Making your customers feel happy and secure is important. You must evaluate whether your actions are accomplishing this at every step of each process that you have, because it doesn’t take much of a goof to give your paying customers the impression you only care about taking their money.
I ordered a small laptop accessory on eBay, and chose USPS First Class as the shipping method. Based on the shipper’s location (Connecticut), the ship date (the 17th), and the holiday falling in the middle, I expected delivery about Tuesday of this week.
However, when Thursday rolled around and I still didn’t have my item, I looked at the eBay item status, clicked on the tracking number, and was horrified to see a report of delivery on the 21st—IN MAINE!
I checked the addresses I had on file in eBay and PayPal, and found no explanation for this bizarre state of affairs.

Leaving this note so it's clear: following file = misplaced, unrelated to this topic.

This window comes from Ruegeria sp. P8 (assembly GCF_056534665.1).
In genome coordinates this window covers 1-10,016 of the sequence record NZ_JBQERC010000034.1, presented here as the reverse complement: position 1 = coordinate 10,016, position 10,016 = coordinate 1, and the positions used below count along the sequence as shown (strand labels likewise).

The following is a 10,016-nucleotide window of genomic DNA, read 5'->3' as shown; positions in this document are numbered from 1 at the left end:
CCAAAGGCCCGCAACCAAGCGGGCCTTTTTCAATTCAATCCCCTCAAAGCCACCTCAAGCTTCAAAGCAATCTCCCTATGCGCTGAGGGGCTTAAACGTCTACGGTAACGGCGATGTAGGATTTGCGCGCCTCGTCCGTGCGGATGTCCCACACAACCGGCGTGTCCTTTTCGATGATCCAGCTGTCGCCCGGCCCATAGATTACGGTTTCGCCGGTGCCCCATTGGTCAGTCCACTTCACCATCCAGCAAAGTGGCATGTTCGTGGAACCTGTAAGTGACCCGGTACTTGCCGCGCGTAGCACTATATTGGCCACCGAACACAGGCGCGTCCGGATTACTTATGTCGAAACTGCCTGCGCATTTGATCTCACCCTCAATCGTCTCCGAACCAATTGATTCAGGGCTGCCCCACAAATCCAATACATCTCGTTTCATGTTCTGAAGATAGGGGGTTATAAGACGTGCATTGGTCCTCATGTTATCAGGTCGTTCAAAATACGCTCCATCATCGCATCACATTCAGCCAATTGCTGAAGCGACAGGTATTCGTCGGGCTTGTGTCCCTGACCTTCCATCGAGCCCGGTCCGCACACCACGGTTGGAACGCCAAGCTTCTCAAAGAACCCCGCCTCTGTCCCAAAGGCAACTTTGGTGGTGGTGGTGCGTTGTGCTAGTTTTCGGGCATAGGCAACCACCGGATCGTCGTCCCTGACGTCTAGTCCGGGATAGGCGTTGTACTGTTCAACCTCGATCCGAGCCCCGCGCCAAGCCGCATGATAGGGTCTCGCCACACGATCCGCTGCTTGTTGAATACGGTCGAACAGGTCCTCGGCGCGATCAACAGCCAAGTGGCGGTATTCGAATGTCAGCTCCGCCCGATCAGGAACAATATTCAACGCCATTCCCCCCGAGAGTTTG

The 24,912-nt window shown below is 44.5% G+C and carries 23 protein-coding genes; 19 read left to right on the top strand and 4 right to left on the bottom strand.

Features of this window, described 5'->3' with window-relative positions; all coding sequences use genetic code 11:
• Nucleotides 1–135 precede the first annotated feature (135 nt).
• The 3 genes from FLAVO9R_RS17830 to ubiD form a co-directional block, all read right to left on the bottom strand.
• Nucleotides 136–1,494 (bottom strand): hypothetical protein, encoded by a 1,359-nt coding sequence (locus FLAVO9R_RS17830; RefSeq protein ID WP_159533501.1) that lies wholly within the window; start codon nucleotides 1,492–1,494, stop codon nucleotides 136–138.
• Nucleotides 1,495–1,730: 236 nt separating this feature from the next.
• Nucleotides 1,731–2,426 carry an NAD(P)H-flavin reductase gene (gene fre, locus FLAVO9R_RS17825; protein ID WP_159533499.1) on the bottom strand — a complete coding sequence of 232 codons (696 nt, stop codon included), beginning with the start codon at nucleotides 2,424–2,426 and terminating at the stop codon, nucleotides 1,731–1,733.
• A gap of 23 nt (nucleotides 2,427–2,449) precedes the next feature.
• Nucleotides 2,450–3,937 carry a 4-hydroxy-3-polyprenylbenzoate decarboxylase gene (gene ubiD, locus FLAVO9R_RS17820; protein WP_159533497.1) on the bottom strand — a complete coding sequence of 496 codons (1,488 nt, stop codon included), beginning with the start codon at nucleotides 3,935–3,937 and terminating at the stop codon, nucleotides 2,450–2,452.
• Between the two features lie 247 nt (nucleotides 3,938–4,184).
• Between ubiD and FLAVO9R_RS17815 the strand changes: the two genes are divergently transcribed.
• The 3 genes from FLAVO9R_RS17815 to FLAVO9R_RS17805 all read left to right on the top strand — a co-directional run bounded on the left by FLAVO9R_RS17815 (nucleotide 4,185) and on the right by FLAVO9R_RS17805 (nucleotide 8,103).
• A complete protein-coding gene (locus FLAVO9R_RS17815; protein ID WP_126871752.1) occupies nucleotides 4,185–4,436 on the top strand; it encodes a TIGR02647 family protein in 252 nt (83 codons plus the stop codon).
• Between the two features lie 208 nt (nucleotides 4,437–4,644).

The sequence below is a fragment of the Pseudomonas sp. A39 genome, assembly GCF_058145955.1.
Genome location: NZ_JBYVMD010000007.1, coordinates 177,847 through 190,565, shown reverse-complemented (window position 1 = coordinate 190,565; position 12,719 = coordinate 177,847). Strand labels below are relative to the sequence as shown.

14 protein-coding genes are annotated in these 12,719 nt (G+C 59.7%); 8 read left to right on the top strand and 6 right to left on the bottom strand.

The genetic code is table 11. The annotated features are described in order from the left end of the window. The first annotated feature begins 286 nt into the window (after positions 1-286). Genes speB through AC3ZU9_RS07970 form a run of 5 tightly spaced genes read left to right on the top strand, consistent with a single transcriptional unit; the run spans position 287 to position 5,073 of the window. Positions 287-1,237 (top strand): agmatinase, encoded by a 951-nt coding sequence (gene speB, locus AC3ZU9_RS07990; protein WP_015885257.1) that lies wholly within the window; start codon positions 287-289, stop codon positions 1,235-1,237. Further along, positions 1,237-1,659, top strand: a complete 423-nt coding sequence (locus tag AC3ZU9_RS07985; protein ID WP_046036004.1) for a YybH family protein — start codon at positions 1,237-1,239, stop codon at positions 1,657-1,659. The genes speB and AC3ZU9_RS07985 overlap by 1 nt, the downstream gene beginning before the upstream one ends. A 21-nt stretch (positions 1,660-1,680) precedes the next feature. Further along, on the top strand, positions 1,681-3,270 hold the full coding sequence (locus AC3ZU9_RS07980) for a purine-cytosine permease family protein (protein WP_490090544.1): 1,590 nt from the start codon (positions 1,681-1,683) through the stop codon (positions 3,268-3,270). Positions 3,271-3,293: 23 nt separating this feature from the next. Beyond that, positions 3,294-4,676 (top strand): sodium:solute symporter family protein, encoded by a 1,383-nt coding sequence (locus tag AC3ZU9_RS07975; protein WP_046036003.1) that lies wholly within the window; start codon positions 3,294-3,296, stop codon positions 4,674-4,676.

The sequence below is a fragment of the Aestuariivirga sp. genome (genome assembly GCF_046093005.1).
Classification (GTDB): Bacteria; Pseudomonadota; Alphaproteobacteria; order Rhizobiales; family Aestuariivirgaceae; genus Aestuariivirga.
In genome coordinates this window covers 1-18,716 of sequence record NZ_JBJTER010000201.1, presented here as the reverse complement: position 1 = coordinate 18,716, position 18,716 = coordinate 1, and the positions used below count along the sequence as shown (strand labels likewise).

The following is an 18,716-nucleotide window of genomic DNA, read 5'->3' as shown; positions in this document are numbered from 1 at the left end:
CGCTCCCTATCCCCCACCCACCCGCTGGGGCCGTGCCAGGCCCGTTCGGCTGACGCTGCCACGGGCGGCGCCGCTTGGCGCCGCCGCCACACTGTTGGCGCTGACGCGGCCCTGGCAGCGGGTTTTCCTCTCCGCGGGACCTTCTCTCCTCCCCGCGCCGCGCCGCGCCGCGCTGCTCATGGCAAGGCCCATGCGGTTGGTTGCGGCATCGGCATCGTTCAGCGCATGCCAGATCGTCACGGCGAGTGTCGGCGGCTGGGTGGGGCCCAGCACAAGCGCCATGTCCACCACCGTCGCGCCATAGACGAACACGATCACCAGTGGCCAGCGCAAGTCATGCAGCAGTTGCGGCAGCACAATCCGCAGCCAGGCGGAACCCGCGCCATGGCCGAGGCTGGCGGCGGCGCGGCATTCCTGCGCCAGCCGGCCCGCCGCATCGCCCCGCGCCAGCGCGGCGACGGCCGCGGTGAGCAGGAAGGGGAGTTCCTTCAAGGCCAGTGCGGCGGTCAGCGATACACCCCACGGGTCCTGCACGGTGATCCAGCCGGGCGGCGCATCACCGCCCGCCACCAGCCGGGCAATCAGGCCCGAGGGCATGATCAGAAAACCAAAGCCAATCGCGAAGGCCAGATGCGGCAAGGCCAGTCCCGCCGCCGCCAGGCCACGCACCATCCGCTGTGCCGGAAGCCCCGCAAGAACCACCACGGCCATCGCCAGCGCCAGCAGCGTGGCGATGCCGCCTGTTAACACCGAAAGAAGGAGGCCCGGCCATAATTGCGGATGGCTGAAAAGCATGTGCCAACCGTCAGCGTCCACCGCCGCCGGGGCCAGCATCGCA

So I sent a polite note to the seller, asking what happened.
I felt chagrined (and just a little bit incompetent) to read in his reply that my item was still in transit (it hit SF this morning), and that I had not noticed the delivery report I was looking had a tracking number that was not even close to matching mine.
In fact, the tracking report had a total of FIVE shipments in it. Mine was the second one listed, and completely below the fold.
I can surmise what happened.
The seller submitted a shipping report to USPS electronically for five packages he sold that day, and the USPS similarly batched up all five shipments into one report. That batched report was run in response to a query for any one of those individual tracking numbers.
Have the USPS programmers never heard of XML? Or basic, decades-old ASCII control characters like “Record Separator” and “End of Text/Transmission/etc.”?
(I suppose the problem could be eBay’s techies, and I have some inside knowledge that suggests they may not be that much more competent than the USPS techies, but this just smells like a typical federal bureaucracy SNAFU.)